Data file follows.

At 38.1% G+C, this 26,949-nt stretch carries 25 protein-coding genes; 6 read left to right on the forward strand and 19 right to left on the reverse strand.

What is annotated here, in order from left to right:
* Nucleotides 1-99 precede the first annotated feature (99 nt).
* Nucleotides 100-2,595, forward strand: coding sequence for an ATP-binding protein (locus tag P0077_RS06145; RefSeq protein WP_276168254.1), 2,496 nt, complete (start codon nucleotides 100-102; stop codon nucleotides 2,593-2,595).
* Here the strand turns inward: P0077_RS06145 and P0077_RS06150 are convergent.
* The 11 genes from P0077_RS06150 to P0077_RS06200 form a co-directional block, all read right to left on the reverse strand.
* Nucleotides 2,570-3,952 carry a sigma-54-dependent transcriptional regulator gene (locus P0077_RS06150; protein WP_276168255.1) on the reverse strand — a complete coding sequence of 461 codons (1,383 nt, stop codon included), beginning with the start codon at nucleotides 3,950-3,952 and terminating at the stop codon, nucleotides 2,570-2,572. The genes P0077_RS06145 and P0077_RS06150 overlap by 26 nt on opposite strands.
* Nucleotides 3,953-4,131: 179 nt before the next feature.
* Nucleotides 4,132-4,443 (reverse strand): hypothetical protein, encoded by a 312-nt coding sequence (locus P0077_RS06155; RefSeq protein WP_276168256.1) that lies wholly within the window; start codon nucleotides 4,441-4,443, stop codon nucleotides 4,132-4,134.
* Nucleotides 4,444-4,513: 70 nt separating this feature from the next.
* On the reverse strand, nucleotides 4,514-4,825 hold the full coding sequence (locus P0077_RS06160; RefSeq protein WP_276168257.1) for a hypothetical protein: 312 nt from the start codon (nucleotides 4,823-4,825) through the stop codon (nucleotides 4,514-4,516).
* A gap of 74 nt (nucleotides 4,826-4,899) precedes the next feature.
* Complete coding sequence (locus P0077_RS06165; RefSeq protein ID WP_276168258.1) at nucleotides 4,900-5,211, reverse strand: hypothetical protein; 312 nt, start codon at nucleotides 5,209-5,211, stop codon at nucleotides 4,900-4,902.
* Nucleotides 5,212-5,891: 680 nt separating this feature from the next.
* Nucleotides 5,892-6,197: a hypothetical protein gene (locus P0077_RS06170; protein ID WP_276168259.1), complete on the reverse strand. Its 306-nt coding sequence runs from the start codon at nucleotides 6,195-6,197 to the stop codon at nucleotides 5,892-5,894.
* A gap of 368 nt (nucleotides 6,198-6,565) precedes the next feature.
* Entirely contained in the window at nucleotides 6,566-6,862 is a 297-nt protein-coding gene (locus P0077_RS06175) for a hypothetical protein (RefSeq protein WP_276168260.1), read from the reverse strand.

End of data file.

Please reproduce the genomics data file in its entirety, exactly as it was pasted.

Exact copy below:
At 38.1% G+C, this 26,949-nt stretch carries 25 protein-coding genes; 6 read left to right on the forward strand and 19 right to left on the reverse strand.

What is annotated here, in order from left to right:
* Nucleotides 1-99 precede the first annotated feature (99 nt).
* Nucleotides 100-2,595, forward strand: coding sequence for an ATP-binding protein (locus tag P0077_RS06145; RefSeq protein WP_276168254.1), 2,496 nt, complete (start codon nucleotides 100-102; stop codon nucleotides 2,593-2,595).
* Here the strand turns inward: P0077_RS06145 and P0077_RS06150 are convergent.
* The 11 genes from P0077_RS06150 to P0077_RS06200 form a co-directional block, all read right to left on the reverse strand.
* Nucleotides 2,570-3,952 carry a sigma-54-dependent transcriptional regulator gene (locus P0077_RS06150; protein WP_276168255.1) on the reverse strand — a complete coding sequence of 461 codons (1,383 nt, stop codon included), beginning with the start codon at nucleotides 3,950-3,952 and terminating at the stop codon, nucleotides 2,570-2,572. The genes P0077_RS06145 and P0077_RS06150 overlap by 26 nt on opposite strands.
* Nucleotides 3,953-4,131: 179 nt before the next feature.
* Nucleotides 4,132-4,443 (reverse strand): hypothetical protein, encoded by a 312-nt coding sequence (locus P0077_RS06155; RefSeq protein WP_276168256.1) that lies wholly within the window; start codon nucleotides 4,441-4,443, stop codon nucleotides 4,132-4,134.
* Nucleotides 4,444-4,513: 70 nt separating this feature from the next.
* On the reverse strand, nucleotides 4,514-4,825 hold the full coding sequence (locus P0077_RS06160; RefSeq protein WP_276168257.1) for a hypothetical protein: 312 nt from the start codon (nucleotides 4,823-4,825) through the stop codon (nucleotides 4,514-4,516).
* A gap of 74 nt (nucleotides 4,826-4,899) precedes the next feature.
* Complete coding sequence (locus P0077_RS06165; RefSeq protein ID WP_276168258.1) at nucleotides 4,900-5,211, reverse strand: hypothetical protein; 312 nt, start codon at nucleotides 5,209-5,211, stop codon at nucleotides 4,900-4,902.
* Nucleotides 5,212-5,891: 680 nt separating this feature from the next.
* Nucleotides 5,892-6,197: a hypothetical protein gene (locus P0077_RS06170; protein ID WP_276168259.1), complete on the reverse strand. Its 306-nt coding sequence runs from the start codon at nucleotides 6,195-6,197 to the stop codon at nucleotides 5,892-5,894.
* A gap of 368 nt (nucleotides 6,198-6,565) precedes the next feature.
* Entirely contained in the window at nucleotides 6,566-6,862 is a 297-nt protein-coding gene (locus P0077_RS06175) for a hypothetical protein (RefSeq protein WP_276168260.1), read from the reverse strand.